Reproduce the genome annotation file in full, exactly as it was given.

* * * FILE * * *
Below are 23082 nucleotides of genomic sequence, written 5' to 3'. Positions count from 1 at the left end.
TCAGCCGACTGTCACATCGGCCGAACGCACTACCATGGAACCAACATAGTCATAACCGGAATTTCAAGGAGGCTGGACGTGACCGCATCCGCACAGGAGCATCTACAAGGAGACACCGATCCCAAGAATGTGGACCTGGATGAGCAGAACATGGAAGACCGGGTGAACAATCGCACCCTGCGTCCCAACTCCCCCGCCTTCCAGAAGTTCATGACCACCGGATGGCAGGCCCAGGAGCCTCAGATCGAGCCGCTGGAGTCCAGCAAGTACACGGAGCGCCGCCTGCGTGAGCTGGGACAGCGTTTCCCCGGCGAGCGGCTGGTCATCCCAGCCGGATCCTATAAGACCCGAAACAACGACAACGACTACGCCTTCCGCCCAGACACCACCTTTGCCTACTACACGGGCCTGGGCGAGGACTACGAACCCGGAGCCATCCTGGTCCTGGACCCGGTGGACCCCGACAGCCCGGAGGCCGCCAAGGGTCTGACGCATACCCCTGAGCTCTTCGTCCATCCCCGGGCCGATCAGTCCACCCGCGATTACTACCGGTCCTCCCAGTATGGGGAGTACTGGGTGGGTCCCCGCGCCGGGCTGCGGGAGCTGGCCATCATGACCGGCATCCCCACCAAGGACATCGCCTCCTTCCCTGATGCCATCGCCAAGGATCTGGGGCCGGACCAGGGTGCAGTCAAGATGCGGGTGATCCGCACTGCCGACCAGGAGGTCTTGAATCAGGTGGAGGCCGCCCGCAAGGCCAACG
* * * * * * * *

Below are 23082 nucleotides of genomic sequence, written 5' to 3'. Positions count from 1 at the left end.
TCAGCCGACTGTCACATCGGCCGAACGCACTACCATGGAACCAACATAGTCATAACCGGAATTTCAAGGAGGCTGGACGTGACCGCATCCGCACAGGAGCATCTACAAGGAGACACCGATCCCAAGAATGTGGACCTGGATGAGCAGAACATGGAAGACCGGGTGAACAATCGCACCCTGCGTCCCAACTCCCCCGCCTTCCAGAAGTTCATGACCACCGGATGGCAGGCCCAGGAGCCTCAGATCGAGCCGCTGGAGTCCAGCAAGTACACGGAGCGCCGCCTGCGTGAGCTGGGACAGCGTTTCCCCGGCGAGCGGCTGGTCATCCCAGCCGGATCCTATAAGACCCGAAACAACGACAACGACTACGCCTTCCGCCCAGACACCACCTTTGCCTACTACACGGGCCTGGGCGAGGACTACGAACCCGGAGCCATCCTGGTCCTGGACCCGGTGGACCCCGACAGCCCGGAGGCCGCCAAGGGTCTGACGCATACCCCTGAGCTCTTCGTCCATCCCCGGGCCGATCAGTCCACCCGCGATTACTACCGGTCCTCCCAGTATGGGGAGTACTGGGTGGGTCCCCGCGCCGGGCTGCGGGAGCTGGCCATCATGACCGGCATCCCCACCAAGGACATCGCCTCCTTCCCTGATGCCATCGCCAAGGATCTGGGGCCGGACCAGGGTGCAGTCAAGATGCGGGTGATCCGCACTGCCGACCAGGAGGTCTTGAATCAGGTGGAGGCCGCCCGCAAGGCCAACG